600

    Average

    Sector Length (nm)3 520 3 740 4 200

    Annual Cycles 650 640 570

    Fuel Savedper Sector (kg)

    5 5 10

    Medium

    AverageSector Length (nm)

    2 550 2 400

    Annual Cycles 790 820

    Fuel Savedper Sector (kg)

    5 5

    Short

    AverageSector Length (nm)

    1 530

    Annual Cycles 1 160

    Fuel Savedper Sector (kg)

    5

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    Single pack operation on ground can

    save some fuel, however it highly

    depends on environmental conditions.

    For operations with air conditioning

    pack on ground under APU BLEED,

    the APU BLEED supplies more air than

    required in standard conditions to cool

    the cabin. In standard stabilized condi-

    tions, even with full passenger load, the

    APU demand is already minimal with 2Packs running, and switching 1 Pack

    off will result in dumping air out of the

    system, but will not change the bleed

    demand on the APU.

    Economy on fuel burn will be obtained

    in cases where the APU demand is

    high, for example in non-stabilized sit-

    uations where the cabin is hot, and the

    requested temperature is lower:

    Having 2 Packs running will burn

    more fuel but improve the coolingefficiency

    Switching off 1 Pack will result in fuel

    economy.

    However, it is extremely difficult, if not

    impossible, to predict the exact bleed

    demand, as too many variables will

    affect the cooling demand, including

    cabin layout/density, daytime, ambient

    temperature, weather conditions, cargo

    cooling selection, selected cabin tem-

    perature, installed/activated IFE/lights,

    other heat loads like galley etc., win-

    dow blinds shaded. Normal lifetime

    deterioration like e.g. pack heat-ex-

    changer contamination also has to be

    considered.

    On the contrary, in standard stabilized

    conditions, switching off 1 Pack with

    APU BLEED ON will not result in fuelburn reduction. The difference on APU

    demand is too low to see significant

    savings in APU fuel consumption.

    When air conditioning is provided by the

    engines, single pack operation is notto be considered on A340 and A330equipped with GE and PW engines, asin this case the minimum ground idlethrust is automatically increased, lead-ing to an increase in fuel consumption.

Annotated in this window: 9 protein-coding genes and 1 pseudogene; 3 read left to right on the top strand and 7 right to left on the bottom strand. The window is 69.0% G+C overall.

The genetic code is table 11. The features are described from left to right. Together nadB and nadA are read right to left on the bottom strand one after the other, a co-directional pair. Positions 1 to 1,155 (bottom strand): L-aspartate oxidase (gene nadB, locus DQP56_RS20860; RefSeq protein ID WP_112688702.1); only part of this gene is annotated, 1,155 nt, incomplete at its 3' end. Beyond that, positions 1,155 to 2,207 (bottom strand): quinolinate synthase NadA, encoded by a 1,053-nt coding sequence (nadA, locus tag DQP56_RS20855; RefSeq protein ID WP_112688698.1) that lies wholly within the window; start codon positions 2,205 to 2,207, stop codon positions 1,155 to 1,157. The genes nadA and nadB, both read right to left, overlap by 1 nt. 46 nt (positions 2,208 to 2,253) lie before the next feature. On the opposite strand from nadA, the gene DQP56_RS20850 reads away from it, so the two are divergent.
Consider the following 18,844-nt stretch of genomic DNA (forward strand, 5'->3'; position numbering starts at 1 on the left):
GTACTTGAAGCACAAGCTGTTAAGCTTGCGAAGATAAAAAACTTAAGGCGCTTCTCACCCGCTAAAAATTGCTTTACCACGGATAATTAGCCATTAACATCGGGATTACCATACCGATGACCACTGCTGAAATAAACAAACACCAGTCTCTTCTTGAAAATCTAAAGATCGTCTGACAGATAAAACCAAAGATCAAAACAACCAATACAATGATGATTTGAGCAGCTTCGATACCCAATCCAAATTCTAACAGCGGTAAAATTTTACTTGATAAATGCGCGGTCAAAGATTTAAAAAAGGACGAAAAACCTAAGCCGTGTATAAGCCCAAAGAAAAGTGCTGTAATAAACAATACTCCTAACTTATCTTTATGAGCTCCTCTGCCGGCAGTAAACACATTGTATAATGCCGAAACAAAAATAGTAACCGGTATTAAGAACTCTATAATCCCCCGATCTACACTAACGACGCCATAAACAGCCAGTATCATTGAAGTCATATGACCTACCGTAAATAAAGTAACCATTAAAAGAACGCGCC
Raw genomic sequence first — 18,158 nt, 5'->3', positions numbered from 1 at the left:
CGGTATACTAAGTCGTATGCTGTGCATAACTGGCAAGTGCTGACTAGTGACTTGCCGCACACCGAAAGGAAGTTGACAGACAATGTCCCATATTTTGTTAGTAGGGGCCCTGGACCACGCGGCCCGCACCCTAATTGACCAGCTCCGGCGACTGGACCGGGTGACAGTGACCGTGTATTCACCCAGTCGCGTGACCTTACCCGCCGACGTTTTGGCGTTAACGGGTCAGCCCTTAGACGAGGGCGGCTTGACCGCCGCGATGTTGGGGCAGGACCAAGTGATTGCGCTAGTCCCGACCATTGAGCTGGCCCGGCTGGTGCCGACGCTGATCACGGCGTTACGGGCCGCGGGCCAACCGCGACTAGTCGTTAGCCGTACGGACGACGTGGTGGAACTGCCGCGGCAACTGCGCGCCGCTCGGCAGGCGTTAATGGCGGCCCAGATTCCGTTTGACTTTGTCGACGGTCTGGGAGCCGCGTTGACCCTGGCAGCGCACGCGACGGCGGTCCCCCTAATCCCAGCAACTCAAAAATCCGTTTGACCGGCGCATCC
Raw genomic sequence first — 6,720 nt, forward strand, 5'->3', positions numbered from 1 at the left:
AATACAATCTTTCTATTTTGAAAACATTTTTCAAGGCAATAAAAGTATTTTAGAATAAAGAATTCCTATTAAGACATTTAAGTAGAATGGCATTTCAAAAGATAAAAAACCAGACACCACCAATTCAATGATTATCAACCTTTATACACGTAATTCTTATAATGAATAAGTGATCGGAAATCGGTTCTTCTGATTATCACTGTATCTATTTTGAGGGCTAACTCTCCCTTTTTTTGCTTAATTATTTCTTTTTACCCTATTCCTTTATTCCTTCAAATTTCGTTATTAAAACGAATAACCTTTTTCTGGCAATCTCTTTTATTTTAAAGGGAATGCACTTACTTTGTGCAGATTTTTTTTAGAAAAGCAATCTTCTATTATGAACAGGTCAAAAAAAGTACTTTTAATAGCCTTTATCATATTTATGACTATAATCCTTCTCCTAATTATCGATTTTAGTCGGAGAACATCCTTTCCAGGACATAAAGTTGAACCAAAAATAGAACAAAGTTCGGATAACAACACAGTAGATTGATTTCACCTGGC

This is not the case on A330 equippedwith RR engines, and the fuel savingexpected from single pack operation

    highly depends on environmental con-

    ditions(OAT, desired cabin temperature,

    passengers number, airport elevation...)

    Take-off with the air conditioning packs

    switched off can reduce fuel consumption

    or allow take-off thrust to be optimized

    (Packs would be selected ON during

    initial climb).

    Reference documents:

    Getting to Grips with Fuel Economy

    Issue 4 October 2004

    Getting to Grips with Aircraft Performance

    Issue 1 January 2002

    Point of contact:

    Aircraft performance:

    [email protected]

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    When assessing this option, the actual

    cabin temperature and its effect on pas-

    senger comfort should be considered.

    The economic mode (select "LO" or

    "ECON" Pack Flow) reduces pack

    flow rate by 20% (with an equivalent

    reduction in the amount of air takenfrom the engines). This mode can be

    used on flights with reduced load fac-

    tors: less than 60% of the seats in the

    economy class but not more than 200

    passengers in all classes for A330 and

    A340-200/300. For A340 500/600, the